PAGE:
Former Pro Tour Golf Caddy Mark Steers believes that he was lucky enough to work in the best times for the sport.

Mark Steers caddied across the Pro Tour for over 20 years and has traveled the world as a result of his trusty golfing judgement.

Mark Steers’ love for Golf started at Bootle Golf Club at the age of 10. The local golf course in Bootle seems to be a hotbed for producing top quality caddies for the world of golf.

(Steers second from the left)

In an interesting interview, Mark Steers reveals the highs and lows of his career and his worries about the future of golf.

How did your journey as a caddy begin?

MS: “I started in 1982, in a tournament in Manchester, at first I thought this is okay. Then I was lucky enough to get a lad through qualifying for the open at Birkdale that was amazing. We played with Bernard Langer and that year they had record crowds over 40,000 a day. From there I got the bug right away.

Eventually me and my mate decided to travel around the world with the tour. We started in Spain then went to about 18 different countries in Europe. We then ended up going to Australia for six weeks before Christmas. Back home for a short time and then out to Dubai and all over the Middle East and then Asia. Finally come home after a few months and then back all over Europe to start again.”

When did you get interested in golf?

MS: “I started playing when I was about 10 at Bootle golf course. I lived like 100 yards from there and I was on that course day and night with a couple of my mates. We all turned out quite decent players which was good, so we were pretty competitive. I got better when I started caddying as I learnt to care more, because when you caddy it hurts when you lose when you maybe should of won.”

Who did you enjoy caddying the most?

MS: “I can honestly say I got along with all my players even the bad ones, I think it was probably I seemed to understand what they were going through!”

What is it like being a caddy with a player in high pressure moments?

MS: “When players are in contention it can be quite daunting. Trying to win when there is millions watching on TV. I know that some players have said some amazing things to their caddies when it goes against them, I know a lad who’s player said he wished he was dead when he lost.”

What has been your best memory as a caddy?

MS: “My best memory was winning at St Andrews back in in 1992. The home of golf, I just loved that place from the first time I went there.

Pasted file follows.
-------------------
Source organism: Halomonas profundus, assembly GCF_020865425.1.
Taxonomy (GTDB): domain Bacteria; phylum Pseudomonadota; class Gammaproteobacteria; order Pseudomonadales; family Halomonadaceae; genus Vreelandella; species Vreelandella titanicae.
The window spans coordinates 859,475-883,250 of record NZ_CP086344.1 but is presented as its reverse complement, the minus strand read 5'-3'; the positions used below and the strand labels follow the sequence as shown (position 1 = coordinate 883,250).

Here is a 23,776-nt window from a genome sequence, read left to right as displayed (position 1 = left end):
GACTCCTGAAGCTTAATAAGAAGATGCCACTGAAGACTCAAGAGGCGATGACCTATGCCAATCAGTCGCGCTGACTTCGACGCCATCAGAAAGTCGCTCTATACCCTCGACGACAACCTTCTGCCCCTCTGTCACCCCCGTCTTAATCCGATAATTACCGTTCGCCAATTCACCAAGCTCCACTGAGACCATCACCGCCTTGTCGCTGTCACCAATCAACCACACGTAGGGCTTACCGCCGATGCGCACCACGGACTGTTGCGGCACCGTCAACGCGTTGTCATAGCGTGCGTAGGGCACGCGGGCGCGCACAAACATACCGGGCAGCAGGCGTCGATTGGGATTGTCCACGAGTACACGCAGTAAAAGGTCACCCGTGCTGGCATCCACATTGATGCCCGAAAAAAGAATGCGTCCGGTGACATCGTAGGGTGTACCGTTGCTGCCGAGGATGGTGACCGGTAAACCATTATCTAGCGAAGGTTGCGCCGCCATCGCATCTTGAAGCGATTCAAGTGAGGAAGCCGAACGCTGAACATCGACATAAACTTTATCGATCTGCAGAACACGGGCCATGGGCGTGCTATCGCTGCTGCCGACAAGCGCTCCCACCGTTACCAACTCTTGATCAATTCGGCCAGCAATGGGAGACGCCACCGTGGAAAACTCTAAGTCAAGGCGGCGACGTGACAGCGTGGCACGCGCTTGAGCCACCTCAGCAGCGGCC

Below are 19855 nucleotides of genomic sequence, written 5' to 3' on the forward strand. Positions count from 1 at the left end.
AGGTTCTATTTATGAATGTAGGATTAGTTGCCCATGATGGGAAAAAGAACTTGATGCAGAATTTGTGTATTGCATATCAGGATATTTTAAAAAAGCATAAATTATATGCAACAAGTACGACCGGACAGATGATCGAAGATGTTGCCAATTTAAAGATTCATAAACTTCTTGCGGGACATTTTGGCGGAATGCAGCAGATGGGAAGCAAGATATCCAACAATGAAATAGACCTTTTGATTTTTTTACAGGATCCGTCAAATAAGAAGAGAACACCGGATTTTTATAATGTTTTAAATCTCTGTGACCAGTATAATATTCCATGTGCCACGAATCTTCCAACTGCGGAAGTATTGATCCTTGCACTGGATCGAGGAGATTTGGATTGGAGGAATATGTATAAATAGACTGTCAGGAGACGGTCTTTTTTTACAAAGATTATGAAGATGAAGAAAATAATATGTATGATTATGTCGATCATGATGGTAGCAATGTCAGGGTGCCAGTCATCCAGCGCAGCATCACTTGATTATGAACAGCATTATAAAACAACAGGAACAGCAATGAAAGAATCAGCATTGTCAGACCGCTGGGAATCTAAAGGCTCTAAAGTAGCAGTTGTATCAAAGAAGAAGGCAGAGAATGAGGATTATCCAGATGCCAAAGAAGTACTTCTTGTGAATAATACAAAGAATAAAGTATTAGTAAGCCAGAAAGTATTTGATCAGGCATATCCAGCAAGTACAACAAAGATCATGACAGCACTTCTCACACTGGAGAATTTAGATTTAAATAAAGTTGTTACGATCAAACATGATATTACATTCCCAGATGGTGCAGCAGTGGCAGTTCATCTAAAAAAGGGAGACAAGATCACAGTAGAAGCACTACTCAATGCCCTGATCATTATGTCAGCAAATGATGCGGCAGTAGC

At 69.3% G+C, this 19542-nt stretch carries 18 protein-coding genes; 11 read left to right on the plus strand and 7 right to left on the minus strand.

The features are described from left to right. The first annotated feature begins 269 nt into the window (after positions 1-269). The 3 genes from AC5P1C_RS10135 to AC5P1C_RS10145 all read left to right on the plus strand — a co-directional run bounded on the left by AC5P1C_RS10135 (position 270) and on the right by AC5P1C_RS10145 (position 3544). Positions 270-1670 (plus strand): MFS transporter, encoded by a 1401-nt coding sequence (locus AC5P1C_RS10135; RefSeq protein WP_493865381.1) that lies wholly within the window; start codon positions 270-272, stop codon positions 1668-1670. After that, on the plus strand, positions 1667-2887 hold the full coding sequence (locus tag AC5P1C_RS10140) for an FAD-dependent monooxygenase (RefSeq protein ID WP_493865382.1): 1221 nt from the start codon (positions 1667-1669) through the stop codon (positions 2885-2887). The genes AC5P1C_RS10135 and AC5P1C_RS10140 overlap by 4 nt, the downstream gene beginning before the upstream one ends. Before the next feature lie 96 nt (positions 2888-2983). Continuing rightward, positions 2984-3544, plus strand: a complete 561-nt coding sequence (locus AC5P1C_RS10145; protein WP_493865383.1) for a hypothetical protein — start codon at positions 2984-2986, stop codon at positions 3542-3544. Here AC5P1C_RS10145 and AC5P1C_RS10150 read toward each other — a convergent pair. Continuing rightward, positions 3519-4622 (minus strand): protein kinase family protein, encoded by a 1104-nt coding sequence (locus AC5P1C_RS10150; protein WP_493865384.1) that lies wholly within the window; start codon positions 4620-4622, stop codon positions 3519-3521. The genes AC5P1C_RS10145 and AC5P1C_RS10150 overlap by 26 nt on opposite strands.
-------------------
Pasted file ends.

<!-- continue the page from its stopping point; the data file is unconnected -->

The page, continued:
I was working for a up and coming lad called Jamie Spence and it was a 3 man team event, we qualified for England and to make the team was amazing.

We started in a group stage with Spain who had two men in the top 10 in the world. We were also in with Japan and Italy who were strong, so it was a tough start.

To be honest we were probably the underdogs but our team were all young and desperate to do well. The weather was so bad and I think this was good as we had plenty of experience in bad weather. Anyway we managed to win the group.

We drew America in the semi-final and they had world number 1, 5 and 9. They were favourites but we knew the colder the weather the better for us and it was freezing, we managed to beat them.

We then went straight back out for the final against the Scots. There was thousands there mostly all Scotland fans, so we all said they will be more under pressure than us, especially as Scotland had never won this event. In the end the final turned out to be our easiest game.

It is great to still see them lads now and again and we still talk about it. They ended up winning £300,000 between them.”

What has been your worst memory as a caddy?

MS: “My worst memories both come from the Ryder Cup. Firstly, I was with Jamie Spence and we were cruising along to make the team. We were leading in Italy going into the last round when someone said he had made an infringement to the rules, but this never happened. Turns out there was an Italian in 2nd and he was trying to make the team. The next day they disqualified Jamie, no one could believe it. Two weeks later he got ill and was out for two months, game over. We ended up finishing 11th on the list and the top 10 made the team. It was devastating.

My other worst memory was about two years later, I was working for Howard Clark and we made the team and were going to fly to America on Concorde. Sadly I never went, he backed out on the deal we had struck over money. To this day I don’t know why he did it but I said if you don’t honour our deal then I can’t carry your bag anymore.

That Ryder cup was no good to me! That’s probably why I don’t watch it now”

How can Golf attract a larger audience?

MS: “The problem golf has is that it needs someone like Tiger Woods, John Daly or Seve Ballesteros. They were different off the cuff types and were good for the sport.

I think now most of the top lads have no personality and never cause controversy, sometimes you need the naughty ones to keep the public interested in the game. Sadly nowadays there are too many stereotypes of how to act as a player for me. I think I caddied in the best times.”

What are the biggest issues in the Sport today?

MS: “For me selling golf to the next generation is going to be hard. Golf has become mostly psychology rather than ability which is sad, youngsters have to start enjoying golf again but with academies and colleges these lads are almost shot to pieces before they start their life on the pro tour. The pressure is too much for these lads and girls.”

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